Thompson's plan for poor counties

April 10, 2008
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One piece of Jill Long Thompsonâ??s economic development platform calls for the stateâ??s offering greater incentives in counties with lower incomes and other measures of well-being.

Under her tier system, the less affluent the county, the greater the incentives available to businesses.

Thompsonâ??s challenger for the Democratic nomination for governor, Indianapolis architect Jim Schellinger, says favoring some counties over others in the competition for jobs is a recipe for resentment.

Thompsonâ??s plan probably will find receptive ears in rural areas that havenâ??t kept up with Indianapolis, as well as in West Lafayette and other places that are attracting development.

How do you feel about it?
  • It's a backwards policy. It's the same policy states use in the abatements and incentives process to lure companies (a trend that needs some serious exceptions and groundrules before it ruins the entire property tax system for the country). Instead of States competed now we are going to be having counties fighting one another to see who can throw in the most. If a county like Washington County is at the bottom and the state gives them 100K for a business to expand or be lured there, then that county could also throw in 100K of their own money, double the incentives and then a medium sized county would not have a chance at being able to match that. Then development will happen in more rural areas where there aren't homes, proper infrastructure, proper size of schools and will then just cause more of a problem for that county. I think it is a bad idea IMO.

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  1. The deductible is entirely paid by the POWER account. No one ever has to contribute more than $25/month into the POWER account and it is often less. The only cost not paid out of the POWER account is the ER copay ($8-25) for non-emergent use of the ER. And under HIP 2.0, if a member calls the toll-free, 24 hour nurse line, and the nurse tells them to go to the ER, the copay is waived. It's also waived if the member is admitted to the hospital. Honestly, although it is certainly not "free" - I think Indiana has created a decent plan for the currently uninsured. Also consider that if a member obtains preventive care, she can lower her monthly contribution for the next year. Non-profits may pay up to 75% of the contribution on behalf of the member, and the member's employer may pay up to 50% of the contribution.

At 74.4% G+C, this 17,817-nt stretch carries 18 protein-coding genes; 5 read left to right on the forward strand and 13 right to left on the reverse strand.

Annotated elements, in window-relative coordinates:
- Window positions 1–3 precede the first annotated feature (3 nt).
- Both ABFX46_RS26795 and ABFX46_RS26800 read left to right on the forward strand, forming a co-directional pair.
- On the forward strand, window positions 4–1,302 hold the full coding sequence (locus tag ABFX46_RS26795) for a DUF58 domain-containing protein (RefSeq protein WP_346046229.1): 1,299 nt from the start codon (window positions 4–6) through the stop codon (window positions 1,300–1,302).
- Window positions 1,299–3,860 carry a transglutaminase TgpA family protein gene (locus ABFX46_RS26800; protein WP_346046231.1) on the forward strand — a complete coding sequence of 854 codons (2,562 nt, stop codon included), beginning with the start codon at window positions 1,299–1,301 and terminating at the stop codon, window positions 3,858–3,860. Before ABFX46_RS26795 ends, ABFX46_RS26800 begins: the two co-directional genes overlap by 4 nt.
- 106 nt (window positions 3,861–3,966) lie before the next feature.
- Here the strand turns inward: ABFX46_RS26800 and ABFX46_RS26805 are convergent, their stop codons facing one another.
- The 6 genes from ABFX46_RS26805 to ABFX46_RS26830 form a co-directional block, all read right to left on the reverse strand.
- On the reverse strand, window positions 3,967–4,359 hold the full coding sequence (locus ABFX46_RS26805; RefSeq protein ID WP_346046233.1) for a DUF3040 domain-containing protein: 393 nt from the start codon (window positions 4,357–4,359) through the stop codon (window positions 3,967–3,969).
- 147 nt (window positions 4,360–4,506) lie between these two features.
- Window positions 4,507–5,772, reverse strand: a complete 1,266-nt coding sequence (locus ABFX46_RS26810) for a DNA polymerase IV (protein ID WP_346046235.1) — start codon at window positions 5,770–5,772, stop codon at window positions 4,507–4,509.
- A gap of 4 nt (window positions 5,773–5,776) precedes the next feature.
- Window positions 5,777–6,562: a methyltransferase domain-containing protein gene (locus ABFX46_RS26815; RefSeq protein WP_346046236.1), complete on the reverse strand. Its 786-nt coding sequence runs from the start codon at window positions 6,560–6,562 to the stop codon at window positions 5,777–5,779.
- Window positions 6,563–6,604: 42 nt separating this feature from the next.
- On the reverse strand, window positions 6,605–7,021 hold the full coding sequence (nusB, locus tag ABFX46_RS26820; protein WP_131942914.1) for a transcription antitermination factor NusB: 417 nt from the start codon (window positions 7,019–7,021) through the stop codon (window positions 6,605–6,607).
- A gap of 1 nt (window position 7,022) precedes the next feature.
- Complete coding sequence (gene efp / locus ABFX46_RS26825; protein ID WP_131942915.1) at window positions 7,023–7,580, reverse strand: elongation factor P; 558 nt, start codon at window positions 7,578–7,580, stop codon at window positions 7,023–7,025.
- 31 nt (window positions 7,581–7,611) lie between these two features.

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  3. So, how much did either of YOU contribute? HGH Thank you Mr. Ozdemir for your investments in this city and your contribution to the arts.

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  5. AlanB, this is how it works...A corporate welfare queen makes a tiny contribution to the arts and gets tons of positive media from outlets like the IBJ. In turn, they are more easily to get their 10s of millions of dollars of corporate welfare (ironically from the same people who are against welfare for humans).